Tuesday, December 15, 2015

EOG Amplification Circuit Fritzing Diagram

Ultimately, the Notch and OpAmp circuits never worked correctly. For this semester I will be working with the EOG circuit amplified through the Instrumental Amp IC INA118P. This signal is a bit noisey but does still distinguish left eye movement from right eye movement.

This circuit is not sensitive enough to detect something as small as REM, but is a great starting point for exploring EOG Arduino interface because IT WORKS.

The power supply should be 12V 1A for the L7805s I am using, but the only adapter I have that works with the circuit correctly is 2A. Ideally, the L7805s would also be a different variation of the same regulator, LM7805. Theoretically there is no difference, but in reality I do get an output voltage of 8.6V when it is supposed to give me 5V from one regulator, and a 3.3V from the other. Something here isn't working correctly, but I've studied the circuit intensely and following the instructions for it soundly so my suspicion is either the 12V 2A adapter is effecting it, or the difference between LM7805 and L7805.

The L7805 circuit takes the 12V power supply and regulates it down to a smooth 5V. The reason we are using two supplies is to drive the differential amplification between the two electrode inputs. Thus a power supply ground is created from the 12V supply, and a second, virtual ground, is made from the output voltage of the second regulator.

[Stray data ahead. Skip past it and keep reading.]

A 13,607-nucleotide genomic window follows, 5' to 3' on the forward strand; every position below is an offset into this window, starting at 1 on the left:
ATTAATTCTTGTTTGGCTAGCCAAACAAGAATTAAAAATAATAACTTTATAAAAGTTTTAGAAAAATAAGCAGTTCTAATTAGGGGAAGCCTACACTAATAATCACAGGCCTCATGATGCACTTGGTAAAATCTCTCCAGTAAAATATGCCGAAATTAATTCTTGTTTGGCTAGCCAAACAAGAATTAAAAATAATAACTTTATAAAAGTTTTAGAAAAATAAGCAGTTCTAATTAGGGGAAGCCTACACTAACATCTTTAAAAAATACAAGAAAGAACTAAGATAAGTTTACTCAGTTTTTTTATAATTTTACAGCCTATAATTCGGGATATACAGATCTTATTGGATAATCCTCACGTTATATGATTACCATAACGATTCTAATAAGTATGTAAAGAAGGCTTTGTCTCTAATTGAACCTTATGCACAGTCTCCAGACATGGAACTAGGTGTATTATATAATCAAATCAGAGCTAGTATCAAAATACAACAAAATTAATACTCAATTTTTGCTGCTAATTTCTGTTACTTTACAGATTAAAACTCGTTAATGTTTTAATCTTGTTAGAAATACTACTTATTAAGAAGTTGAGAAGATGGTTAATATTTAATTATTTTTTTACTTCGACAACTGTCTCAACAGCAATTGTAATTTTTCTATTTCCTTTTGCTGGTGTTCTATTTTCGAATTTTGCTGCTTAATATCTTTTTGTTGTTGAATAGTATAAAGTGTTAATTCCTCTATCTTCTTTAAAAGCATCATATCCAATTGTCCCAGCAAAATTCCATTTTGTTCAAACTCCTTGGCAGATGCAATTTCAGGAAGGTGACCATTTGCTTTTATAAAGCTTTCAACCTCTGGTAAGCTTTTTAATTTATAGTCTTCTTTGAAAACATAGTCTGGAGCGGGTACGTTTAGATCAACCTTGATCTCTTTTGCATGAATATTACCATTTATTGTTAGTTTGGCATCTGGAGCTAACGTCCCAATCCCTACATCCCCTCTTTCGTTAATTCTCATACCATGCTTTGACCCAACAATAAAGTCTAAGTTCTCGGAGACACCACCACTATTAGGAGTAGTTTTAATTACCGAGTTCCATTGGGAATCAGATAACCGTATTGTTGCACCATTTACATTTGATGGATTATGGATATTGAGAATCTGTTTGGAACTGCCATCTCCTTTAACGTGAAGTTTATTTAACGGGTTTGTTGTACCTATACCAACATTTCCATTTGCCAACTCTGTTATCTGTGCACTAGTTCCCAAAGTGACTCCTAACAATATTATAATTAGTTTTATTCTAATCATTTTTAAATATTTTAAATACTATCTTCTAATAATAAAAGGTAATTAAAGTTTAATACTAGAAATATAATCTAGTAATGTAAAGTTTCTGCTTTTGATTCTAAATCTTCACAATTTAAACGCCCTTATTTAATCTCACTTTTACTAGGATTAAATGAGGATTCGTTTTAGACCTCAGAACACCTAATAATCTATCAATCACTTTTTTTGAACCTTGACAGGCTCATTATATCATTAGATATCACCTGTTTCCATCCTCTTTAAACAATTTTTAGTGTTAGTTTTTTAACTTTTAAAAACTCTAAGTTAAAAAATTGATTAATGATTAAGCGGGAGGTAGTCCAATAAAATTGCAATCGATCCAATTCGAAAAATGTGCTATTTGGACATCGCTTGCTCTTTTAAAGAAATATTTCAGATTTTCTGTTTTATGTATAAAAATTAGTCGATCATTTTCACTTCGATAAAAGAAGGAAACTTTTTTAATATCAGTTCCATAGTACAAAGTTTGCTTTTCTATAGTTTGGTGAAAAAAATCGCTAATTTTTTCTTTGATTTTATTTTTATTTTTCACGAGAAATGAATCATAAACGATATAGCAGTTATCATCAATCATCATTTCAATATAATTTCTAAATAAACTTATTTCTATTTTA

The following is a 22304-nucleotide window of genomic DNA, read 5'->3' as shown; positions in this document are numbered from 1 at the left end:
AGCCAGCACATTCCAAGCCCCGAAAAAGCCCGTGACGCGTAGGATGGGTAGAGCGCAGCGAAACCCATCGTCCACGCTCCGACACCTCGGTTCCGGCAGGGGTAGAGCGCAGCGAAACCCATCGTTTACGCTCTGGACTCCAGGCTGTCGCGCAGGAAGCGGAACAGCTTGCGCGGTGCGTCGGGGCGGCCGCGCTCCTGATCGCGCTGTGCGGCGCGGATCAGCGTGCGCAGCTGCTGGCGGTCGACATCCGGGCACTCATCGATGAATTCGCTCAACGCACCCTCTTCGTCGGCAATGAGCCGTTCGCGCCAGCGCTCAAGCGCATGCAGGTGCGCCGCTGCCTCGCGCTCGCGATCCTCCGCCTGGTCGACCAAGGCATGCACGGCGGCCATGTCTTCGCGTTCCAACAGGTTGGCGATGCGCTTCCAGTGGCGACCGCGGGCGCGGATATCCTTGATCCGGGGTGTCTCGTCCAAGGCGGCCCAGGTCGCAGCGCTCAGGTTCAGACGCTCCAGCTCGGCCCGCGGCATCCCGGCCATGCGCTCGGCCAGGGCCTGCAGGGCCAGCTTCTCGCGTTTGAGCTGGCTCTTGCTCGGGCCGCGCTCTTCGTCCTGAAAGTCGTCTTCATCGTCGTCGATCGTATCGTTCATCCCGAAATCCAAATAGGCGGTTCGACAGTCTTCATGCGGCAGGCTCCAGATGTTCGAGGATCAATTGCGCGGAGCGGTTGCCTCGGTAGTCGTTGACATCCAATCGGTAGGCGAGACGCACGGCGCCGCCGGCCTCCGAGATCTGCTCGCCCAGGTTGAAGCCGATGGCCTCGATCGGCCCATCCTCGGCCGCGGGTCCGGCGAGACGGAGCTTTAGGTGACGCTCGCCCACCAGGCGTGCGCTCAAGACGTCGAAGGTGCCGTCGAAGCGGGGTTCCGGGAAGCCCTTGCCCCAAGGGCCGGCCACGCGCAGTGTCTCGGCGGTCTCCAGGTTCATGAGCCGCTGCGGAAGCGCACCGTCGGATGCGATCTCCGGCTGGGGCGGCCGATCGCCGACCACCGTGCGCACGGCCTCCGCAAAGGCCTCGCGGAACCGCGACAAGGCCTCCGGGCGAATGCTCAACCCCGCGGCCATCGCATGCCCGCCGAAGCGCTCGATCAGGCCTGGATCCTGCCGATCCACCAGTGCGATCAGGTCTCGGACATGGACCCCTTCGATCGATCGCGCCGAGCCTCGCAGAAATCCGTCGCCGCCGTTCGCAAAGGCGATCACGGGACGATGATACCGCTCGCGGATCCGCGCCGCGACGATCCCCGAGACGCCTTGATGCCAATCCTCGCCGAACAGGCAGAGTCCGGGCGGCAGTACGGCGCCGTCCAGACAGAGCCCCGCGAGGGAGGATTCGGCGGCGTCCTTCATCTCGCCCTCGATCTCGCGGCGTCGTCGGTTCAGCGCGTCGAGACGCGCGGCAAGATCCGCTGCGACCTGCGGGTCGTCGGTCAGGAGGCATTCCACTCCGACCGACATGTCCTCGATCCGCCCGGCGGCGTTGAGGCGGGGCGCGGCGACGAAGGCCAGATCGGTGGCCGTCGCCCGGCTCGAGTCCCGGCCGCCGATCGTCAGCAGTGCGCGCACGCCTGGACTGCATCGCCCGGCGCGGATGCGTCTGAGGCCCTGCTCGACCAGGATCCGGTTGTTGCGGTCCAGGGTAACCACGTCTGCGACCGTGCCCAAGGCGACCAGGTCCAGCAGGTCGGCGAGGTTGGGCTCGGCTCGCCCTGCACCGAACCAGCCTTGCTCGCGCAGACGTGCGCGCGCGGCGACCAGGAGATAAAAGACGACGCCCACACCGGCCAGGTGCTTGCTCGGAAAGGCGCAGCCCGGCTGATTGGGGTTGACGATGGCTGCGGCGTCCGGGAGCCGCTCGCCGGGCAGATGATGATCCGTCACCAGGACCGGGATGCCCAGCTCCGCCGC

The INA118P takes the signal input and amplifies it with a gain of +500 (giving us a net gain of +501 to the signal). We use a 100ohm resistor to set the gain. There is a chart on the INA118P's datasheet that shows how to set the gain with different resistors.

When we move our eyes the electrical signal from the skin polarizes the corresponding electrode and raises or lowers the voltage. A GND electrode is connected to the forehead and to the virtual ground of the 7805 series. This signal is output as a single voltage to the Arduino's Analog 0 input and the ATMEGA328P converts it into a digital value we can then use in programming (ADC).

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